Employers should not, under any circumstances, be allowed to ask employees for their Facebook (or any other social media) password. The authority would create some uncomfortable situations that unnecessarily threaten people’s employment and privacy.
Over the past two years, seven states have banned employers from asking employees or job applicants for their social-network passwords. An additional 33 states — including Washington state — are considering such a law.
It’s the proper approach to take. It protects privacy.
Yet, some in Olympia are aiming to add some exceptions to the proposal.
Although their intent might be well-meaning, even a small exception could open the door just enough to leave employees (and applicants) vulnerable to privacy abuses by unscrupulous employers.
Those seeking the exemptions contend that an outright ban would make it easier for illegal activity by employees, such as divulging proprietary or consumer information to outsiders through social networks.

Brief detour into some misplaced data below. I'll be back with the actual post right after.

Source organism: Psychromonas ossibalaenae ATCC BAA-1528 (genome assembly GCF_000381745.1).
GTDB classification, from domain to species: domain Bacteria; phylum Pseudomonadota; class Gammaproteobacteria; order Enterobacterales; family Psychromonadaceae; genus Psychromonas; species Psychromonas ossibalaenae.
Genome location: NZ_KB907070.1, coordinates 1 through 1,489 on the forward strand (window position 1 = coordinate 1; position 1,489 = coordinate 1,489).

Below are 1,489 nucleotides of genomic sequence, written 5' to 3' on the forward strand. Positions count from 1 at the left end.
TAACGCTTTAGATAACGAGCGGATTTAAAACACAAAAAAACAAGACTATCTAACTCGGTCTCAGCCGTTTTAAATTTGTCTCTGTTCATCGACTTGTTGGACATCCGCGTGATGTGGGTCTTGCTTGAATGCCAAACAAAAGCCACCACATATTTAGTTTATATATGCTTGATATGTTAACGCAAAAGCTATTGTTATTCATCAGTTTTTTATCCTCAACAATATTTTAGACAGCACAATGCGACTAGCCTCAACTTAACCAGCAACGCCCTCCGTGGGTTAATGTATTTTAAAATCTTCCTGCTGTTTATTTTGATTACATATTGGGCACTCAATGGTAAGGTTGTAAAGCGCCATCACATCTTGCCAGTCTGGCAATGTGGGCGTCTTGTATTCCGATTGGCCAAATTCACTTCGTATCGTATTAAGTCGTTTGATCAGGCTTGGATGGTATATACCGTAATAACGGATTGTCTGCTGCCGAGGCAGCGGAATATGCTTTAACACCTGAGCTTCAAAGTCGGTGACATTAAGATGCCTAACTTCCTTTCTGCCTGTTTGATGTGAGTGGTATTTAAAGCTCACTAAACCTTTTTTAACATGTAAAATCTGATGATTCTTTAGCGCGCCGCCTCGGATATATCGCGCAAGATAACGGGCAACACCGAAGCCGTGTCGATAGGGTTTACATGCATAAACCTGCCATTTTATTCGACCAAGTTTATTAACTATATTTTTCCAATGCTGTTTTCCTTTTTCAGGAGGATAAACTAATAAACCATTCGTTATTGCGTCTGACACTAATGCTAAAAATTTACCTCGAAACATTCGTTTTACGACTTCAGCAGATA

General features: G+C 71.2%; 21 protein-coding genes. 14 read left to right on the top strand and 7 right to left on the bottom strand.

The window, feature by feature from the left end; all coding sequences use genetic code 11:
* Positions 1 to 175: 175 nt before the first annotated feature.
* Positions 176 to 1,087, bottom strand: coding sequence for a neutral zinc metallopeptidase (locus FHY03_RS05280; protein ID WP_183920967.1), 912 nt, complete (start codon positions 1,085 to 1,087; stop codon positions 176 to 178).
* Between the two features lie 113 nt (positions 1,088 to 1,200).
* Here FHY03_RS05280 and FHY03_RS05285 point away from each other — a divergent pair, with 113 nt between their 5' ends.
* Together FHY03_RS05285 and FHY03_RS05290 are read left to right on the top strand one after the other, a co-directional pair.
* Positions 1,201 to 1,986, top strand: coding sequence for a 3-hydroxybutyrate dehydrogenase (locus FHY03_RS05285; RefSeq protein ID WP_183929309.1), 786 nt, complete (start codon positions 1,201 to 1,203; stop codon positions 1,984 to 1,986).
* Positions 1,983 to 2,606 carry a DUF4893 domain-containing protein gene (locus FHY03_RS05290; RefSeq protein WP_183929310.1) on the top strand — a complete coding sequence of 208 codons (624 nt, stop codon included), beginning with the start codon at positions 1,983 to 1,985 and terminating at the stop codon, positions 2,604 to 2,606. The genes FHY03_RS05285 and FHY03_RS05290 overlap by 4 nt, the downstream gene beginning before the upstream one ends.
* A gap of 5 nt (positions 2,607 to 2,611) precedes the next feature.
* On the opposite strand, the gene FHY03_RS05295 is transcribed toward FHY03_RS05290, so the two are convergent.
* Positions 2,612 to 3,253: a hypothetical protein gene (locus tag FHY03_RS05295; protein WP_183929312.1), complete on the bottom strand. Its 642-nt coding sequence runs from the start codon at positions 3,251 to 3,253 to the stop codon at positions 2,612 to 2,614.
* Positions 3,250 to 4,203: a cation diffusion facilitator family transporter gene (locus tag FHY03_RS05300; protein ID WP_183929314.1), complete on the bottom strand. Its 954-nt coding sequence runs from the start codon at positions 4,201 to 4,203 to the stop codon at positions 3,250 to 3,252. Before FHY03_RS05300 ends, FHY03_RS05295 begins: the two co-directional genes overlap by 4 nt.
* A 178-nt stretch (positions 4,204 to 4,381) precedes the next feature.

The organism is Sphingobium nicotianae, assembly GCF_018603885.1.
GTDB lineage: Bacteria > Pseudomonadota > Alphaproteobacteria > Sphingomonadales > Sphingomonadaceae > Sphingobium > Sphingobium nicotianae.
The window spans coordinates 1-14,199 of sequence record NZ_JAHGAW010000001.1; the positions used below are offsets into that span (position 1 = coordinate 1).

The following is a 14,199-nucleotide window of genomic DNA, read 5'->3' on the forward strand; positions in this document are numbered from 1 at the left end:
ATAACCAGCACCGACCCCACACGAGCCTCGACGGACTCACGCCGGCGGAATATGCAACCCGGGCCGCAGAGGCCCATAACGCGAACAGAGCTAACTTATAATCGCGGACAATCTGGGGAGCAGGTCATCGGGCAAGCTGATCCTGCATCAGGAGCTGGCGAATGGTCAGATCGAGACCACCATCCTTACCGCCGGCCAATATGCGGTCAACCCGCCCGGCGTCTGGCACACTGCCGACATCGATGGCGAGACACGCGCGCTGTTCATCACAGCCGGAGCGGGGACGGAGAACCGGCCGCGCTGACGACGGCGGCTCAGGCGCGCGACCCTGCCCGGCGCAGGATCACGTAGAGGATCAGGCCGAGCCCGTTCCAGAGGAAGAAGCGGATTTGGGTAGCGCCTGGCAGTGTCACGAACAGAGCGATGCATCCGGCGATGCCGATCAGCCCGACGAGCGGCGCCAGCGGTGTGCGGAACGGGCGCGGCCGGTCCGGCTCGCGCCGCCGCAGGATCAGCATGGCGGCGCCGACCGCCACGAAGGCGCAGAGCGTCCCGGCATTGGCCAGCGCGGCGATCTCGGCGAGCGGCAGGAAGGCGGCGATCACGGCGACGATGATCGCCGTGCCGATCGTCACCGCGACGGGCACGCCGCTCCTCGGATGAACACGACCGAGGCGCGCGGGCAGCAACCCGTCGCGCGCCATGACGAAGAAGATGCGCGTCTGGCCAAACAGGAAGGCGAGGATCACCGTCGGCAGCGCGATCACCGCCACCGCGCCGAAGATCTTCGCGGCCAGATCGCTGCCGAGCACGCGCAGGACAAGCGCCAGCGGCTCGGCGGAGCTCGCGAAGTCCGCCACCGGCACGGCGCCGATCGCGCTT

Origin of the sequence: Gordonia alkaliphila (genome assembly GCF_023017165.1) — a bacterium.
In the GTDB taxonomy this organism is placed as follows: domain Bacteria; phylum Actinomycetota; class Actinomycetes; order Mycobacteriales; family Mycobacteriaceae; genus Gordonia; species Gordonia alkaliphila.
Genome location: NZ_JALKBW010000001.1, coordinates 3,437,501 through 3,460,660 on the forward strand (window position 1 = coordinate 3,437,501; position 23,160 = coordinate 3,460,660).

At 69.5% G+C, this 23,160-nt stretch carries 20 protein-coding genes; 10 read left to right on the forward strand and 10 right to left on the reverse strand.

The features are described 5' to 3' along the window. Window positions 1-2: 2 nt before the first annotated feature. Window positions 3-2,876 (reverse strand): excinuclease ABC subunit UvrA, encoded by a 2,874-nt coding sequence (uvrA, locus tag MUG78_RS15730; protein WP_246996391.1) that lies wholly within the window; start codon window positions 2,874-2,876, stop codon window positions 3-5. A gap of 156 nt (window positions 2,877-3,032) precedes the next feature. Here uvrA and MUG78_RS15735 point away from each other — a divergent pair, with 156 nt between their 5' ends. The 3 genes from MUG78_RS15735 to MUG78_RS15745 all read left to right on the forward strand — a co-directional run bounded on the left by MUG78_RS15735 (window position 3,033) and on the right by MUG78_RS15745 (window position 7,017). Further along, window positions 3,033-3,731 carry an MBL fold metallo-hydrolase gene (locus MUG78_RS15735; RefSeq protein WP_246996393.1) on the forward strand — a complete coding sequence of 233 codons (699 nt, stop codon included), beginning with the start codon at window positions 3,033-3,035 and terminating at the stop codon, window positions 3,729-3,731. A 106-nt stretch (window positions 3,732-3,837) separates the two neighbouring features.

If that matter is that serious, employers would be better served calling in law enforcement than conducting their own investigations. Employees who are plotting to steal corporate secrets probably are sophisticated enough in the use of computers and social media (about the level of an average 16-year-old) they would know enough not to post criminal activity on Facebook. They might, for example (and let’s hope this information won’t give criminals any ideas) use a flash drive to transfer data.
An amendment to make exceptions to the ban was pitched. It was quickly — and wisely — rejected.
Yet, those who don’t want the ban have not conceded.
The proposal was approved by a House committe and now goes to a vote of the enitire House where it could be amended.
The ban on employers being allowed to seek employees passwords has to be absolute.
If not, exemptions could be used to bully employees and snoop into their private lives. It would also be an infringement on the rights of those who have only given the employees, not the bosses, permission to see their Facebook accounts as “friends.”
The legislation should be approved without any exceptions to protect the privacy of Washingtonians.
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